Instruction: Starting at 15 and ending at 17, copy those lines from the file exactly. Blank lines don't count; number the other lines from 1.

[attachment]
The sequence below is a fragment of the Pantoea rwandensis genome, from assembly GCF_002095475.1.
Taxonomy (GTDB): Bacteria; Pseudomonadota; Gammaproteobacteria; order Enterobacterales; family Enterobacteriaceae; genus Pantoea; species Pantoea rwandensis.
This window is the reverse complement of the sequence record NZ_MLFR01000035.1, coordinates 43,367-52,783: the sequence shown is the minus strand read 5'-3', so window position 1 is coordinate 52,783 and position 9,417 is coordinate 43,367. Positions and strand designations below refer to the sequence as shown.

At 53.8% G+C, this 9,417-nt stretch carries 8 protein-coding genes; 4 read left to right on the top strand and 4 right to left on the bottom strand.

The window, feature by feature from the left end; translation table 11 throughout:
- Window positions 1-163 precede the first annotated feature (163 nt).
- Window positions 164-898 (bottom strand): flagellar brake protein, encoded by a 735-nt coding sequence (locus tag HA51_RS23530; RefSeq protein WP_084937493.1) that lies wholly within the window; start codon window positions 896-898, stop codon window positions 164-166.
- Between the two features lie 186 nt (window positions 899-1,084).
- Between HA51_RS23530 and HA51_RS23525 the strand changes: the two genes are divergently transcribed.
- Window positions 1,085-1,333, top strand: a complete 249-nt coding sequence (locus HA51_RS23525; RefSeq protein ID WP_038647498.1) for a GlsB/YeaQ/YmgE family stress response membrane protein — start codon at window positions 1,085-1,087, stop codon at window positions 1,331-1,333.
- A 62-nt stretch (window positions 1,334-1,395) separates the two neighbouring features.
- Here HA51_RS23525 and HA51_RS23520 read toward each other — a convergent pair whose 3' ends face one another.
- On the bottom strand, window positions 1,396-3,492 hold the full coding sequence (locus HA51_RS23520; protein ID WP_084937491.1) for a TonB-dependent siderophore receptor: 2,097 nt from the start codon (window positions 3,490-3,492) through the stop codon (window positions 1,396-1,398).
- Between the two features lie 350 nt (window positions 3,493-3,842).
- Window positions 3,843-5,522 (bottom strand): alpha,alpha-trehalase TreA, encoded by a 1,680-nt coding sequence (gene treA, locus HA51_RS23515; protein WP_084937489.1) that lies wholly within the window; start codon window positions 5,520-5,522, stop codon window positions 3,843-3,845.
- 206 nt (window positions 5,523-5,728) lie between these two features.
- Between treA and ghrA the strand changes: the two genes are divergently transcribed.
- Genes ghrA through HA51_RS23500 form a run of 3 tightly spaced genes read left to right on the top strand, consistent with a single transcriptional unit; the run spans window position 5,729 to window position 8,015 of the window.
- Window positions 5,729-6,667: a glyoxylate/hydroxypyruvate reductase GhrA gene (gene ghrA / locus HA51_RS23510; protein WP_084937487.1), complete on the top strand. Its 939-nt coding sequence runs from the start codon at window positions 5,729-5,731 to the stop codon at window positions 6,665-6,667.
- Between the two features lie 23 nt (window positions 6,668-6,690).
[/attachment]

- Window positions 3,843-5,522 (bottom strand): alpha,alpha-trehalase TreA, encoded by a 1,680-nt coding sequence (gene treA, locus HA51_RS23515; protein WP_084937489.1) that lies wholly within the window; start codon window positions 5,520-5,522, stop codon window positions 3,843-3,845.
- 206 nt (window positions 5,523-5,728) lie between these two features.
- Between treA and ghrA the strand changes: the two genes are divergently transcribed.